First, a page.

Our society’s understanding of marriage, relationships, and children has changed over the years. This is reflected by the law in many ways, such as through child and spousal support laws, or gay marriage for example. However, just because the times have changed does not mean that past actions have necessarily changed with them. Take for example a decision from the Ontario Superior Court of Justice which examined whether a child born out of wedlock could be excluded from his paternal grandmother’s inheritance.

Born out of Wedlock

The respondent (“JS”) was born in 1988. G and JS’s mother separated shortly after his birth. JS lived with his mother, and G was not especially active in his life. G remarried, and would go on to have one more child, (“H”).

G died in 2013, while his mother “JK” (JS’s grandmother) died in 2018.

Following the death of JK, H argued that JS should not be entitled to a share of the estate. JK had a will, which provided instructions pertaining to the distribution of the estate, with plans “to divide the remainder of my estate equally among such of my children as shall be living at the time of my death; provided that if any of my children shall predecease me, leaving issue him or her surviving, such issue shall take in equal shares per stirpes the share that such deceased child would have taken if living.”

As mentioned, G did not have a close relationship with JS. But there are indications that JK had provided for him financially, as she had set up an RESP in his name.

However, H argued that despite this, when JK’s Will was executed, there were strict definitions associated with what constituted a “child” and “issue” under Canadian estate law.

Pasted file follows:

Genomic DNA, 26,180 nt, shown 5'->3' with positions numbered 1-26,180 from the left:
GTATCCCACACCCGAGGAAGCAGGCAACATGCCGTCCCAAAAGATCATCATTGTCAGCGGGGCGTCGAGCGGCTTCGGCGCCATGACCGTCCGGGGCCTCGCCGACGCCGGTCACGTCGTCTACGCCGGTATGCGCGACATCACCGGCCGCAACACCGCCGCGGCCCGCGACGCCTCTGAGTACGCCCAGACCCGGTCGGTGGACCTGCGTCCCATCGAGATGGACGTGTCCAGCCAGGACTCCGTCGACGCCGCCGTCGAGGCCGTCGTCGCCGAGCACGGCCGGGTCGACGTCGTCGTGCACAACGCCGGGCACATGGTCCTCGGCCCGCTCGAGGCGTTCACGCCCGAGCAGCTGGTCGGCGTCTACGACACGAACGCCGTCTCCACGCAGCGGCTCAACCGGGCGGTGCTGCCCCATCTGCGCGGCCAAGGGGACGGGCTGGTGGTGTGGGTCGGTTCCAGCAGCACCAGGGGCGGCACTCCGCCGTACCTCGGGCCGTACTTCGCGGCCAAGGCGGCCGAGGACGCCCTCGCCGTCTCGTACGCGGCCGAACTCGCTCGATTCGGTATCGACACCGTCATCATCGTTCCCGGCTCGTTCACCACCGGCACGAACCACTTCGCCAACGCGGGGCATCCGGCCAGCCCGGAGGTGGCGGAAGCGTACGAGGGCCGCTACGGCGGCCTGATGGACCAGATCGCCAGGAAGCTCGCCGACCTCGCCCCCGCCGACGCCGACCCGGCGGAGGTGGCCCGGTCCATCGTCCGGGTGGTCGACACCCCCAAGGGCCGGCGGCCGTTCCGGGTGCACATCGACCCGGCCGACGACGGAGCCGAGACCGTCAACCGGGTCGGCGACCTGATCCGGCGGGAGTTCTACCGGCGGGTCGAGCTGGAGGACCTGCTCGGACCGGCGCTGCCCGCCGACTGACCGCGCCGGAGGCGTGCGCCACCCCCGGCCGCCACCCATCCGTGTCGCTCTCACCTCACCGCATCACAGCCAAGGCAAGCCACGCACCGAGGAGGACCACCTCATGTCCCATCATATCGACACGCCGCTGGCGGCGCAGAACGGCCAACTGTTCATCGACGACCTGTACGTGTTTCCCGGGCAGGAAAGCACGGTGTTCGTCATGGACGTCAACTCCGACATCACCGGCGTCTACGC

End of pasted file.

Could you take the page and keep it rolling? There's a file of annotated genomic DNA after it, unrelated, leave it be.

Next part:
A Look Back in Time

Children born out of wedlock today are entitled to the same rights as those born to married parents. But things weren’t always that way. Prior to March 31, 1978, the common law had determined that parents had to be married in order for their children to fit the definition. Things did not change until the Succession Law Reform Act (SLRA) came into place.

JK’s will was signed in 1977, only four months prior to the passing of the SLRA. Had the will been signed after March 31, 1978, there would have been no issue for the courts to resolve. However, as that was not the case, the issue ultimately ended up before the courts.

The Court’s Decision

The court had to look at what the law was in the year the will was written, stating, “The old presumptive rule was that in construing neutral terminology, such as the word ‘child’, in the absence of the evidence of surrounding circumstances showing a contrary intention, it was presumed that the sort of terminology included only ‘legitimate’ children or grandchildren, that is, children or grandchildren born of parents who were married.”

Unfortunately for JS, the court is required to treat wills made before the passing of the SLRA differently than those made after it, stating “where policy choices are made by the legislature they must be respected by the courts.”

Of course, this all could have avoided if care had been taken during the estate planning process to explicitly include JS as issue, despite his “illegitimate” status.

At Eisen Law, we recognize that estate and trust matters can be complex and time-consuming. Our lawyers work with clients to make them aware of what their rights are in relation to an estate and assist them to resolve disputes with the best possible outcome. Please call us at 416-591-9997 or reach us online for a free initial consultation.



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